In the beginning there was search and it was good. We sat at our desks and typed things into our large stationary computers attached by some kind of cord to the Internet. We would linger, we would have to be patient and take our time to find what we wanted (because dial up speeds were ssslllloooowww). Then came laptops and wireless and we could sit in coffee shops or take our computers into business meetings. Connection speeds and processors got faster. We got less patient and less likely to dig deeper to find what we wanted. Then came the iPhone and all its brethren, a powerful handheld computer that could easily go anywhere. The smartphone revolution changed the face of how we interacted with the Internet forever. And the addition of the iPad and other tablets added another layer of mobile complexity to the way the audience engages with online content. Whether text or video, as long as there is a decent Internet connection (and a reasonable data plan) people can be plugged into your content anywhere. How does this moving, agile audience change search marketing? How do you make sure your screen media content and its related text is mobile accessible and gets found? This issue of From Search to Screen takes a closer look at these questions.
Mobile is Changing Why People Search
Instant gratification is the key to mobile phone search. If I see an actor in a movie and can’t remember his name or where I saw him before, I no longer have to be tortured by my faulty memory. I can simply go to my phone, look him up on IMDb (either using their app or mobile website), find the list of his past work and get on with my day. Or if I’m in a store looking for gift ideas or torn between two televisions, I can quickly check reviews and recommendations online to get some added information, instead of having to wait to go home and do my research. Or if I’m in a meeting I can easily search for and show a client or colleague that great article I just read last night.
While smartphones are actively with us during our work day, tablets are more likely to come out in the evening, when we’re watching television or snuggled up in bed, what a recent post by Google described as “lean back” behaviour. However, we are still actively searching from this vantage point, perhaps for more information on things we see on TV (as a second screen of supplemental content) or as a replacement for desktop computer searches.
The bottom line, smartphone and tablet searches are enhancing and changing the way we interact with the real world and our entertainment and put Internet search literally at our fingertips wherever and whenever we want.
Mobile is Changing How People Search
A study from Yahoo earlier this year provides some great insight into how mobile is changing the way we search:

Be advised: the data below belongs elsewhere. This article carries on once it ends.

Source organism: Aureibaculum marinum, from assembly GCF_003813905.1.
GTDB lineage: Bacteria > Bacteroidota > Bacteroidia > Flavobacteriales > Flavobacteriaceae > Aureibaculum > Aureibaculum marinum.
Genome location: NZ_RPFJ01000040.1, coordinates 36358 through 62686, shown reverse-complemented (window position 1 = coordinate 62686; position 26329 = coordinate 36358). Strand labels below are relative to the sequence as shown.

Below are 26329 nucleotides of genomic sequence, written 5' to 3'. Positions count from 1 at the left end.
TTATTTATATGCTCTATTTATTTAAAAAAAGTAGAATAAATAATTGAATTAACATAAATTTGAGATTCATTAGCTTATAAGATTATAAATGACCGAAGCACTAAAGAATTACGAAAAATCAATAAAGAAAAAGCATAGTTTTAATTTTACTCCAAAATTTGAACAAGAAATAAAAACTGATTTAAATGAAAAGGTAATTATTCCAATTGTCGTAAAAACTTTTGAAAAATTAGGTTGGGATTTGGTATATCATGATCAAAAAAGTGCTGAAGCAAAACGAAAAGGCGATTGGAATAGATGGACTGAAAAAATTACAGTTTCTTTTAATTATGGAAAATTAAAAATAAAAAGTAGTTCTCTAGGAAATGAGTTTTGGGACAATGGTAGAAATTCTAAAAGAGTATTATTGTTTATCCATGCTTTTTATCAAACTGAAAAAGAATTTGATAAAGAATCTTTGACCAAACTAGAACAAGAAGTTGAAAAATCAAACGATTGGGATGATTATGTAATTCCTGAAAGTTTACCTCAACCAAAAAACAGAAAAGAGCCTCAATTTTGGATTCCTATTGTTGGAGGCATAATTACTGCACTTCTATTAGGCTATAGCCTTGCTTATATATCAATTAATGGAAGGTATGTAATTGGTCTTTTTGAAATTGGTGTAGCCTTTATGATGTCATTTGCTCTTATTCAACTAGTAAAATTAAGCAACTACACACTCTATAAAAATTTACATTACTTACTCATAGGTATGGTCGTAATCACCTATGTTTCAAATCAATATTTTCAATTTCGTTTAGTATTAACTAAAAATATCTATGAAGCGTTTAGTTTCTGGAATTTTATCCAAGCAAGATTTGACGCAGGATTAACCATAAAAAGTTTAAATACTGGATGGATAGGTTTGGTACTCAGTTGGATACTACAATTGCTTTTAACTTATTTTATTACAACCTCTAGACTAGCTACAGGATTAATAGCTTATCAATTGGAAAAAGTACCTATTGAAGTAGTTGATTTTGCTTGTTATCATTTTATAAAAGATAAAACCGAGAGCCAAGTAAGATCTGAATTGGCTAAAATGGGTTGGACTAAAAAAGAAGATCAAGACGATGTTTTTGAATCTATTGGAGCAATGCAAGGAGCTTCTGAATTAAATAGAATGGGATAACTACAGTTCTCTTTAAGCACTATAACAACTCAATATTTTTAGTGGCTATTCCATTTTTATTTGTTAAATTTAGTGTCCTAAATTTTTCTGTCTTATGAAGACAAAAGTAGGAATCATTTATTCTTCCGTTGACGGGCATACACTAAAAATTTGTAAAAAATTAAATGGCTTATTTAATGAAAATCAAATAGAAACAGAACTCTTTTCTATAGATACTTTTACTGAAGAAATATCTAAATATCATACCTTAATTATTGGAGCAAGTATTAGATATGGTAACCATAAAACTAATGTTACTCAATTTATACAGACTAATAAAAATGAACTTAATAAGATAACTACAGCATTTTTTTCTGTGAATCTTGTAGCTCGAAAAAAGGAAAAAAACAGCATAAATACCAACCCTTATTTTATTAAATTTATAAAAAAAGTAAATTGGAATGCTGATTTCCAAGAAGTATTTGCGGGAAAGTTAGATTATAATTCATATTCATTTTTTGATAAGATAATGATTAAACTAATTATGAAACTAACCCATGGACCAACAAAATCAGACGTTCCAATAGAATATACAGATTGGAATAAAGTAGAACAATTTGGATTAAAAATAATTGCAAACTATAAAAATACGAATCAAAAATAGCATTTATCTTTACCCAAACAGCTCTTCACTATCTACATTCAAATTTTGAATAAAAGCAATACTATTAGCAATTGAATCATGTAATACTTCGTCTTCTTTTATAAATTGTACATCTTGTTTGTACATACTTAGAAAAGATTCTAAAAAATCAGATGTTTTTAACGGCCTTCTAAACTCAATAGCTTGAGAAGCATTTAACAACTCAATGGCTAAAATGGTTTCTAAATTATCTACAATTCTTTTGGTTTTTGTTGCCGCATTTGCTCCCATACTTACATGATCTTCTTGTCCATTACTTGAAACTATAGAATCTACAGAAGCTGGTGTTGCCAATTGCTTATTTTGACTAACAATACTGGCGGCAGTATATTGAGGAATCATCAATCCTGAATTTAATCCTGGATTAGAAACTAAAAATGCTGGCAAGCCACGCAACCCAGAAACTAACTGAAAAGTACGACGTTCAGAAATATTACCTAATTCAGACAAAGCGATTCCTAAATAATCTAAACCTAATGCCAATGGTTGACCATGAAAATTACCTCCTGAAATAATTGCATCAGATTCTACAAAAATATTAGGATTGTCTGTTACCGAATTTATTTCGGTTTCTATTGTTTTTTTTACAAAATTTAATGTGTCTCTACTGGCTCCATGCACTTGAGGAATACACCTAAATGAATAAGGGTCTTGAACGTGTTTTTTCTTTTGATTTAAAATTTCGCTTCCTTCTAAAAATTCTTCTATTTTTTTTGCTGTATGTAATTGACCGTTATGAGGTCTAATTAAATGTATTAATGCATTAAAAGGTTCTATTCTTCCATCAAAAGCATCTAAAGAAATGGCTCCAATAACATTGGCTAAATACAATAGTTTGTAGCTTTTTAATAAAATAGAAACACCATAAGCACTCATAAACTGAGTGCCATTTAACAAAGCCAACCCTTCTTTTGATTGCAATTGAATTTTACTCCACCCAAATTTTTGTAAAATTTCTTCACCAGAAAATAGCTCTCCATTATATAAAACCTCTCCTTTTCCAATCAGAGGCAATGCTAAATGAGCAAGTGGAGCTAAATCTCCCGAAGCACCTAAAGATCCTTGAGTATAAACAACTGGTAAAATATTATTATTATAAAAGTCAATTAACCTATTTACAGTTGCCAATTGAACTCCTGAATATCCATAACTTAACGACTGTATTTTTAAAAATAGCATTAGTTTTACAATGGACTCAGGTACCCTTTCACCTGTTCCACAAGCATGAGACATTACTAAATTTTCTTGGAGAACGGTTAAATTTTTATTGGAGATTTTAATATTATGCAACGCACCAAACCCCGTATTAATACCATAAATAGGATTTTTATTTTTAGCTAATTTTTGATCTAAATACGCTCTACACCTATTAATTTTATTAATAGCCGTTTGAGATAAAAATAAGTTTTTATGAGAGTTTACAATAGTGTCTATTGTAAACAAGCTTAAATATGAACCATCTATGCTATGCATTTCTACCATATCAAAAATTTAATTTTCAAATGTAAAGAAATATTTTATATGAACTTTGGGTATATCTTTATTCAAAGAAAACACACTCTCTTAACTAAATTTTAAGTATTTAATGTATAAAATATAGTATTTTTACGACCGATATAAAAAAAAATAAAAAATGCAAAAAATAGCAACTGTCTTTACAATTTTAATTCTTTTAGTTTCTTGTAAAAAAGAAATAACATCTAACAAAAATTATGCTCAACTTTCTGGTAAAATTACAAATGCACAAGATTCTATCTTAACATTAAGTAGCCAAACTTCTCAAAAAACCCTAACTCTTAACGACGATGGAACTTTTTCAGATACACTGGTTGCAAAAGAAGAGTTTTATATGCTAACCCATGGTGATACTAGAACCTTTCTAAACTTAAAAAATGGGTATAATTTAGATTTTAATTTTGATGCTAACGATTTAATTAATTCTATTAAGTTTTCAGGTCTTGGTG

- Men are more likely than women to use their phones for searches (7-9% more often), although there are not significant differences across age demographics.
- Unsurprisingly, we more often use fewer words for mobile searches (the less we have to type with those small keys the better).
- We are less likely to search for specific brands on our phones, but opt for broader category terms in general merchandise, retailers, apparel, restaurants, home, books, luxury items and toys.
- On iPads and tablets, searches for TV and movie terms are most popular, as well as investing and real estate (perhaps because these devices are owned by more affluent users).
How to Change to Reach Your Mobile Audience
The importance of connecting through Internet search is a message I have repeated over and over again in this blog. Mobile search is becoming an increasingly crucial part of that equation. Most mobile users are very frustrated by content that is not optimized for their phones and tablets. Here are some basic tips to ensure your website and content is mobile search friendly:
- If your content/business is tied to a specific geographic location make sure you are in Google Places.
- Have a mobile version of your website that has fast loading, simple, text focused pages with a unique mobile URL structure (i.e. mobile.yourdomain.com) and straightforward navigation.
- Focus these mobile pages on shorter keyword phrases then you might for desktop search.
- To keep things simple start with HTML5 which provides mobile friendly programming for video and interactive elements on your site (avoid Flash).
- Make sure your mobile site is fully integrated with social media to make it as easy as possible to bookmark and share your content.
- Watch your website metrics and keep track of what mobile platforms are accessing your content and keep them happy (especially if you want to start developing apps).
- Create a mobile sitemap to use for search engine submissions.
Remember that mobilizing your video and website is not just about swapping Flash for HTML5. It is about adapting your content to the device, and creating a different kind of user experience that is informed by why and how your audience is searching and connecting via smartphone or tablet.
Do you have any other questions, resources, tips or insight about mobile search marketing? Please post below or send them via email to annelise(at)veria.ca or on Twitter @veriatweet.
Or revisit the previous issue: Big Picture Thinking: How to Market Your Independent Production Company